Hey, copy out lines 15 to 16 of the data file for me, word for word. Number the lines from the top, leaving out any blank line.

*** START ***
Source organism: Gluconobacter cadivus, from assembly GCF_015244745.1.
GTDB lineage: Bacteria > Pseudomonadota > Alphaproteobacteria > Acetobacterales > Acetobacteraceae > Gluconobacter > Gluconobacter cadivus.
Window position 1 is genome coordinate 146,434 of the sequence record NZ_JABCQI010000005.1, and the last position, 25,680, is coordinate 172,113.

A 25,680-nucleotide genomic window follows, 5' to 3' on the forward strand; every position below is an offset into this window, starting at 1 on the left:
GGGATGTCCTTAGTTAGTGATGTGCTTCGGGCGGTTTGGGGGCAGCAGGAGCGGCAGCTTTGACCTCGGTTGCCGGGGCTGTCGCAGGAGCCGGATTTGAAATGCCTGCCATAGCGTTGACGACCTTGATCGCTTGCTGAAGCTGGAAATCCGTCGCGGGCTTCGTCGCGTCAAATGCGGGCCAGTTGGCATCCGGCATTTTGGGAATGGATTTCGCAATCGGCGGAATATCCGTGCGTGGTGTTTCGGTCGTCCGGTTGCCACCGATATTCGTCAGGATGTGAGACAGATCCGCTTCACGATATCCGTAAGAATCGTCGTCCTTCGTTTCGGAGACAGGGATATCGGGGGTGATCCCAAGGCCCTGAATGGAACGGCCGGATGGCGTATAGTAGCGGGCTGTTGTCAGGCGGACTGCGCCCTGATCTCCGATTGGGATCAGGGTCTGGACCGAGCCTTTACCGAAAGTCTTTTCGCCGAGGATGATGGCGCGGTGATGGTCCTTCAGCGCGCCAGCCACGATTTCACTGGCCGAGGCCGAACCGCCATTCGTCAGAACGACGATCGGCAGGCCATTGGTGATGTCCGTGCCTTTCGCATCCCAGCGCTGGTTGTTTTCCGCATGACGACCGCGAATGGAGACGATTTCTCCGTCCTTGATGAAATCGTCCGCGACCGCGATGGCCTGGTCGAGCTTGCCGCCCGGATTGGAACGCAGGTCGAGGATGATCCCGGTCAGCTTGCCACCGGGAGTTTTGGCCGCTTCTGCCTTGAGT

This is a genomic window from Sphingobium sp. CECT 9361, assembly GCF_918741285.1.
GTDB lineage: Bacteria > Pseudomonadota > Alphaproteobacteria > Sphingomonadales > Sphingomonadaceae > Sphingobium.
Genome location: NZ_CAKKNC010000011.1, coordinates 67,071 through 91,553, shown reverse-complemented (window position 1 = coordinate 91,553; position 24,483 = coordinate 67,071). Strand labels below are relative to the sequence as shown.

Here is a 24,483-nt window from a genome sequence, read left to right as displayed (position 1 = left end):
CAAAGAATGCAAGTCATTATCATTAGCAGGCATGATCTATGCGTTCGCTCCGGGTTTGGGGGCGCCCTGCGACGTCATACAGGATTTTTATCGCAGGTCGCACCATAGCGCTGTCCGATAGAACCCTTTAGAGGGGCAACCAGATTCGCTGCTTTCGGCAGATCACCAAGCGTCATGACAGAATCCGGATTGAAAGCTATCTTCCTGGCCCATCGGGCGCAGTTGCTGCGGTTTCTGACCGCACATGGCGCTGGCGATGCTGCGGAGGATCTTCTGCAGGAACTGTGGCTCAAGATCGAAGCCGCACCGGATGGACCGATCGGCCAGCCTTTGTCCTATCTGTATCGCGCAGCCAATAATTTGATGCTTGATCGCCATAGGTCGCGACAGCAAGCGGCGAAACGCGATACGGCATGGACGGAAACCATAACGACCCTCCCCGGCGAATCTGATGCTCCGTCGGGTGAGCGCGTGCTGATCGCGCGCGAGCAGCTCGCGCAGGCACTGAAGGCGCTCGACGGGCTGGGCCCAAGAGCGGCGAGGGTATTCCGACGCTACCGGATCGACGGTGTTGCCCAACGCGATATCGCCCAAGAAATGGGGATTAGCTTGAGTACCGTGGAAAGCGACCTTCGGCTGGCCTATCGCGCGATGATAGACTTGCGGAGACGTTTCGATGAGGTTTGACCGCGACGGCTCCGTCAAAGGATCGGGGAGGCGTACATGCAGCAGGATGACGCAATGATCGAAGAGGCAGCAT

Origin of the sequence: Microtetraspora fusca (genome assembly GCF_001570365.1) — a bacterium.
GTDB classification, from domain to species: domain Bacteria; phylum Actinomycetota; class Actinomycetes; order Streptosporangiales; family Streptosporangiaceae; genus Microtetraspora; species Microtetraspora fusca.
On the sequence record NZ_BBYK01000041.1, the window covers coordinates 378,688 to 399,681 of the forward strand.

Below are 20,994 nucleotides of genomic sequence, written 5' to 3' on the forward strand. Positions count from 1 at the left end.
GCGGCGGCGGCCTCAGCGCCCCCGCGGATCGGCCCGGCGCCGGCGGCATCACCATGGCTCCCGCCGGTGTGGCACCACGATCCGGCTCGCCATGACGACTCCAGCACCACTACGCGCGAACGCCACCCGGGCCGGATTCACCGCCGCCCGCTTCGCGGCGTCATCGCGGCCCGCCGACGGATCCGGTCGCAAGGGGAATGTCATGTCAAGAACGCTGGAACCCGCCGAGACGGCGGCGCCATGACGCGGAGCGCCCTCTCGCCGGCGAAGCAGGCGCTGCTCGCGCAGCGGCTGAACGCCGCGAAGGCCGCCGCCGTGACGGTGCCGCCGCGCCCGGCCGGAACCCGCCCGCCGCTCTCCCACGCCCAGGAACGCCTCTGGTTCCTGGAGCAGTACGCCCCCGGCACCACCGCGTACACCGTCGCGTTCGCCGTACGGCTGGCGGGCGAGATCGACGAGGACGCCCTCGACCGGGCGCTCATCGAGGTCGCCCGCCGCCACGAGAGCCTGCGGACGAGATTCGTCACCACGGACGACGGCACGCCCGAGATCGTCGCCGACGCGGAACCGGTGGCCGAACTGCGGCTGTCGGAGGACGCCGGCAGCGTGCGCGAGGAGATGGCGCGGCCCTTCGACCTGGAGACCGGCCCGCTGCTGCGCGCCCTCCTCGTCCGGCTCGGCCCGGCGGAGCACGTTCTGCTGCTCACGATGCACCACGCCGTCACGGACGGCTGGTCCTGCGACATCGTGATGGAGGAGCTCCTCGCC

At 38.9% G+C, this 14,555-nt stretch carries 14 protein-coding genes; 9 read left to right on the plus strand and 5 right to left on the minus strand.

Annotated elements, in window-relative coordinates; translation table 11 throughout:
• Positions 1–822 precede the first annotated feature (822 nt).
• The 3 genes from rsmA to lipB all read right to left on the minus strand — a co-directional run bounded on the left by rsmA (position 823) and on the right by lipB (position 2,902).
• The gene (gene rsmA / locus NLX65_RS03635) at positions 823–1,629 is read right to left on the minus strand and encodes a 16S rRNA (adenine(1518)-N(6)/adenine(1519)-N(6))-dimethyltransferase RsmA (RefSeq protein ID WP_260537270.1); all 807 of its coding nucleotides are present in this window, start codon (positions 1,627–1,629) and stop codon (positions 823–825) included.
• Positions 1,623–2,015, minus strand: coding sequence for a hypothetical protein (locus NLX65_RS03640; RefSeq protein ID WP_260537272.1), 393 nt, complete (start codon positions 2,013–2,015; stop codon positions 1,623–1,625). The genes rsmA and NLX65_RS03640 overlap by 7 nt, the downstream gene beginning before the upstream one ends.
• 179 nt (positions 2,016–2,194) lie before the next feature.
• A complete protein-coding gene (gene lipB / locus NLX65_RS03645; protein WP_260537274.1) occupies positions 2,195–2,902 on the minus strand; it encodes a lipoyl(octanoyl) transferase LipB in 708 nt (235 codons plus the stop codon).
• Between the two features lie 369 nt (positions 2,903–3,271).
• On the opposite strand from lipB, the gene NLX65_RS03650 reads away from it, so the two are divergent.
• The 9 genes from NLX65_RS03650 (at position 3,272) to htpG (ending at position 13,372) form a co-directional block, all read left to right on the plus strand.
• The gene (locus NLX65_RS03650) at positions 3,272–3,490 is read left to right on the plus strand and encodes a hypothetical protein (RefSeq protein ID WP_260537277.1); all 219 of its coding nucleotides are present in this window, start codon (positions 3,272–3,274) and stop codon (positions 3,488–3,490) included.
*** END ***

GCGGCGGCGGCCTCAGCGCCCCCGCGGATCGGCCCGGCGCCGGCGGCATCACCATGGCTCCCGCCGGTGTGGCACCACGATCCGGCTCGCCATGACGACTCCAGCACCACTACGCGCGAACGCCACCCGGGCCGGATTCACCGCCGCCCGCTTCGCGGCGTCATCGCGGCCCGCCGACGGATCCGGTCGCAAGGGGAATGTCATGTCAAGAACGCTGGAACCCGCCGAGACGGCGGCGCCATGACGCGGAGCGCCCTCTCGCCGGCGAAGCAGGCGCTGCTCGCGCAGCGGCTGAACGCCGCGAAGGCCGCCGCCGTGACGGTGCCGCCGCGCCCGGCCGGAACCCGCCCGCCGCTCTCCCACGCCCAGGAACGCCTCTGGTTCCTGGAGCAGTACGCCCCCGGCACCACCGCGTACACCGTCGCGTTCGCCGTACGGCTGGCGGGCGAGATCGACGAGGACGCCCTCGACCGGGCGCTCATCGAGGTCGCCCGCCGCCACGAGAGCCTGCGGACGAGATTCGTCACCACGGACGACGGCACGCCCGAGATCGTCGCCGACGCGGAACCGGTGGCCGAACTGCGGCTGTCGGAGGACGCCGGCAGCGTGCGCGAGGAGATGGCGCGGCCCTTCGACCTGGAGACCGGCCCGCTGCTGCGCGCCCTCCTCGTCCGGCTCGGCCCGGCGGAGCACGTTCTGCTGCTCACGATGCACCACGCCGTCACGGACGGCTGGTCCTGCGACATCGTGATGGAGGAGCTCCTCGCC

At 38.9% G+C, this 14,555-nt stretch carries 14 protein-coding genes; 9 read left to right on the plus strand and 5 right to left on the minus strand.